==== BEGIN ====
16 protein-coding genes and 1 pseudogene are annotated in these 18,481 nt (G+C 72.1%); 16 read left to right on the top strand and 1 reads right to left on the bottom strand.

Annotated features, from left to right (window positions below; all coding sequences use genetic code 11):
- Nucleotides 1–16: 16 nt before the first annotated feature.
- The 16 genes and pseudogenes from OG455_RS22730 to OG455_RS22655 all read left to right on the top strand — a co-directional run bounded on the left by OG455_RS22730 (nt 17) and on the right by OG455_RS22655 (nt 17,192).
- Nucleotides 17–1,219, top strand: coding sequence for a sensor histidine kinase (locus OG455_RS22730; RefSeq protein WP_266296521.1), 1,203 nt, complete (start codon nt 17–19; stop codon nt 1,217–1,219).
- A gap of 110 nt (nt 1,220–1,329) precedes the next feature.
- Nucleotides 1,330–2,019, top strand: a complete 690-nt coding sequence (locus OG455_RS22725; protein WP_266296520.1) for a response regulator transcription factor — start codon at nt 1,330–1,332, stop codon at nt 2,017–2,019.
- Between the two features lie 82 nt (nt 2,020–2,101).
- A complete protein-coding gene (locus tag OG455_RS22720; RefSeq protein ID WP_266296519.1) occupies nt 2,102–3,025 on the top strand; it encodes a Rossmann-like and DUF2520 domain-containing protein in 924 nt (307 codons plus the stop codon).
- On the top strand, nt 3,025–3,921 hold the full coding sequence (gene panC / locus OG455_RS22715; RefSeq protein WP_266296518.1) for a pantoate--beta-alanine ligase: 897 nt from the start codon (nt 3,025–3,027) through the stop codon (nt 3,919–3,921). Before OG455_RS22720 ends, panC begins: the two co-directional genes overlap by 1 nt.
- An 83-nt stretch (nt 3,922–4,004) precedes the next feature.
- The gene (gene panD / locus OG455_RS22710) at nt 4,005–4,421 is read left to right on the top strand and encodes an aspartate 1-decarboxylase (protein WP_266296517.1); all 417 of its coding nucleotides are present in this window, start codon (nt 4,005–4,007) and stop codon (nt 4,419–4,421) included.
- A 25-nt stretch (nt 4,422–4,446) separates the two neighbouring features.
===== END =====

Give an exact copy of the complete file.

16 protein-coding genes and 1 pseudogene are annotated in these 18,481 nt (G+C 72.1%); 16 read left to right on the top strand and 1 reads right to left on the bottom strand.

Annotated features, from left to right (window positions below; all coding sequences use genetic code 11):
- Nucleotides 1–16: 16 nt before the first annotated feature.
- The 16 genes and pseudogenes from OG455_RS22730 to OG455_RS22655 all read left to right on the top strand — a co-directional run bounded on the left by OG455_RS22730 (nt 17) and on the right by OG455_RS22655 (nt 17,192).
- Nucleotides 17–1,219, top strand: coding sequence for a sensor histidine kinase (locus OG455_RS22730; RefSeq protein WP_266296521.1), 1,203 nt, complete (start codon nt 17–19; stop codon nt 1,217–1,219).
- A gap of 110 nt (nt 1,220–1,329) precedes the next feature.
- Nucleotides 1,330–2,019, top strand: a complete 690-nt coding sequence (locus OG455_RS22725; protein WP_266296520.1) for a response regulator transcription factor — start codon at nt 1,330–1,332, stop codon at nt 2,017–2,019.
- Between the two features lie 82 nt (nt 2,020–2,101).
- A complete protein-coding gene (locus tag OG455_RS22720; RefSeq protein ID WP_266296519.1) occupies nt 2,102–3,025 on the top strand; it encodes a Rossmann-like and DUF2520 domain-containing protein in 924 nt (307 codons plus the stop codon).
- On the top strand, nt 3,025–3,921 hold the full coding sequence (gene panC / locus OG455_RS22715; RefSeq protein WP_266296518.1) for a pantoate--beta-alanine ligase: 897 nt from the start codon (nt 3,025–3,027) through the stop codon (nt 3,919–3,921). Before OG455_RS22720 ends, panC begins: the two co-directional genes overlap by 1 nt.
- An 83-nt stretch (nt 3,922–4,004) precedes the next feature.
- The gene (gene panD / locus OG455_RS22710) at nt 4,005–4,421 is read left to right on the top strand and encodes an aspartate 1-decarboxylase (protein WP_266296517.1); all 417 of its coding nucleotides are present in this window, start codon (nt 4,005–4,007) and stop codon (nt 4,419–4,421) included.
- A 25-nt stretch (nt 4,422–4,446) separates the two neighbouring features.